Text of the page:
Best of 2008 List - Slate
"The world Stephenson builds is richly visual, its complicated social politics are convincingly detailed, and its cool and conflicted heroes struggle with thrilling intellectual puzzles while they are tested in epic physical adventures."
Gary K. Wolfe on ANATHEM Locus
“Clever and intricate...truly ingenious...it’s brilliance is undeniable.”
Paul Witcover Locus
“A masterpiece...mind-bogglingly ambitious...readers will delight in puzzling out the historical antecedents in philosophy, science, mathematics, and art that Stephenson riffs on with his customary quicklsilver genius...it’s one of the most thought-provoking novels I’ve ever read, and also one of the most engaging.”
Best of 2008 List Slate
“The world Stephenson builds is richly visual, its complicated social politics are convincingly detailed, and its cool and conflicted heroes struggle with thrilling intellectual puzzles while they are tested in epic physical adventures.”

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Product Details

ISBN-13:
9780061982484
Publisher:
HarperCollins Publishers
Publication date:
10/06/2009
Sold by:
HARPERCOLLINS
Format:
NOOK Book
Pages:
1008
Sales rank:
18,563
File size:
2 MB

Read an Excerpt

Anathem

Chapter One

Do your neighbors burn one another alive?" was how Fraa Orolo began his conversation with Artisan Flec.

Embarrassment befell me. Embarrassment is something I can feel in my flesh, like a handful of sun-warmed mud clapped on my head.

"Do your shamans walk around on stilts?" Fraa Orolo asked, reading from a leaf that, judging by its brownness, was at least five centuries old. Then he looked up and added helpfully, "You might call them pastors or witch doctors."

The embarrassment had turned runny. It was horrifying my scalp along a spreading frontier.

"When a child gets sick, do you pray? Sacrifice to a painted stick? Or blame it on an old lady?"

Now it was sheeting warm down my face, clogging my ears and sanding my eyes. I could barely hear Fraa Orolo's questions: "Do you fancy you will see your dead dogs and cats in some sort of afterlife?"

Orolo had asked me along to serve as amanuensis. It was an impressive word, so I'd said yes.

He had heard that an artisan from extramuros had been allowed into the New Library to fix a rotted rafter that we could not reach with our ladders; it had only just been noticed, and we didn't have time to erect proper scaffolding before Apert. Orolo meant to interview that artisan, and he wanted me to write down what happened.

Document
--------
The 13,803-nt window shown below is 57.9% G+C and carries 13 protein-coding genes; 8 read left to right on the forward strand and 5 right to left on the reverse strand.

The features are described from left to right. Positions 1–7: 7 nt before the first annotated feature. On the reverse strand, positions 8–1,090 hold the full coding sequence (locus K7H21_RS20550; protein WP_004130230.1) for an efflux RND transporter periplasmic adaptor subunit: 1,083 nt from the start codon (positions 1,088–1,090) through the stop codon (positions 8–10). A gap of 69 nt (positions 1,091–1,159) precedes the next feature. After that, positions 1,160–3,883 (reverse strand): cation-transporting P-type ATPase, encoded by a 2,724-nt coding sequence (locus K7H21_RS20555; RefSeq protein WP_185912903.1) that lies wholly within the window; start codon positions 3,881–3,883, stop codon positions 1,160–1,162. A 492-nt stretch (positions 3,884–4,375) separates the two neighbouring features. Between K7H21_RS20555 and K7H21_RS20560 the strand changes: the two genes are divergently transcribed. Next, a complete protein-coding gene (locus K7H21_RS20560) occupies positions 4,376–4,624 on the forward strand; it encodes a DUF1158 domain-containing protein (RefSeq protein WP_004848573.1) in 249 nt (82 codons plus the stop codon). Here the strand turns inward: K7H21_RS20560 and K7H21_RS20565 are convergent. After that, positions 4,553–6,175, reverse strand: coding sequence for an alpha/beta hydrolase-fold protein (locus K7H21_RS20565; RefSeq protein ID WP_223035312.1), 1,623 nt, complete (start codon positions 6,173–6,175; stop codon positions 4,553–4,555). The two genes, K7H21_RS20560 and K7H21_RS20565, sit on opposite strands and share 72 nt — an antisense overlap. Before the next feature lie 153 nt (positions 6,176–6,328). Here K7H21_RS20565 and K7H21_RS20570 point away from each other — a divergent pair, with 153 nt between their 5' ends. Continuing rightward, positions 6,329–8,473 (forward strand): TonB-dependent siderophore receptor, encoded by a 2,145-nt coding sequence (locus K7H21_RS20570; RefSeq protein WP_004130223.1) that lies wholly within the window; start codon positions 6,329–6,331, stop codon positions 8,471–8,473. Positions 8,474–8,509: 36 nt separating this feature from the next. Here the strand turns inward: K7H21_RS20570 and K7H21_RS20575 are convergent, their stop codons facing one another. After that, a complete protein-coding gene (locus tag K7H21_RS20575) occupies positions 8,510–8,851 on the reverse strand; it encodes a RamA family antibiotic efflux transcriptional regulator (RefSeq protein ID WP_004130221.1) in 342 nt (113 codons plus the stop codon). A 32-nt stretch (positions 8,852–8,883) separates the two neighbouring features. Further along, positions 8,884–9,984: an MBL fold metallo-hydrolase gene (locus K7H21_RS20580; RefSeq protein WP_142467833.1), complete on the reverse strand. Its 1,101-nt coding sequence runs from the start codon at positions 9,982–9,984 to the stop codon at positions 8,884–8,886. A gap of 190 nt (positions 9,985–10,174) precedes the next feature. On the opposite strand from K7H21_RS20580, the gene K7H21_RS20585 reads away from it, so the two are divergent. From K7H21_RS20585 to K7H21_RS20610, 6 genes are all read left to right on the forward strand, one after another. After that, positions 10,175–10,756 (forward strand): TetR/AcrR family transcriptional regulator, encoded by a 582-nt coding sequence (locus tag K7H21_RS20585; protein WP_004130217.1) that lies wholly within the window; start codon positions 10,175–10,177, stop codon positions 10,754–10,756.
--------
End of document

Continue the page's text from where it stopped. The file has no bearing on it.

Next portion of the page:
Through drizzly eyes, I looked at the leaf in front of me. It was as blank as my brain. I was failing.

But it was more important to take notes of what the artisan said. So far, nothing. When the interview had begun, he had been dragging an insufficiently sharp thing over a flat rock. Now he was just staring at Orolo.

"Has anyoneyou know ever been ritually mutilated because they were seen reading a book?"

Artisan Flec closed his mouth for the first time in quite a while. I could tell that the next time he opened it, he'd have something to say. I scratched at the edge of the leaf just to prove that my quill had not dried up. Fraa Orolo had gone quiet, and was looking at the artisan as if he were a new-found nebula in the eyepiece of a telescope.

Artisan Flec asked, "Why don't you just speel in?"

"Speel in," Fraa Orolo repeated to me, a few times, as I was writing it down.

I spoke in bursts because I was trying to write and talk at the same time: "When I came...that is, before I was Collected...we...I mean, they...had a thing called a speely?.?.?.?We didn't say 'speel in'...we said 'cruise the speely.'?" Out of consideration for the artisan, I chose to speak in Fluccish, and so this staggering drunk of a sentence only sounded half as bad as if I'd said it in Orth. "It was a sort of..."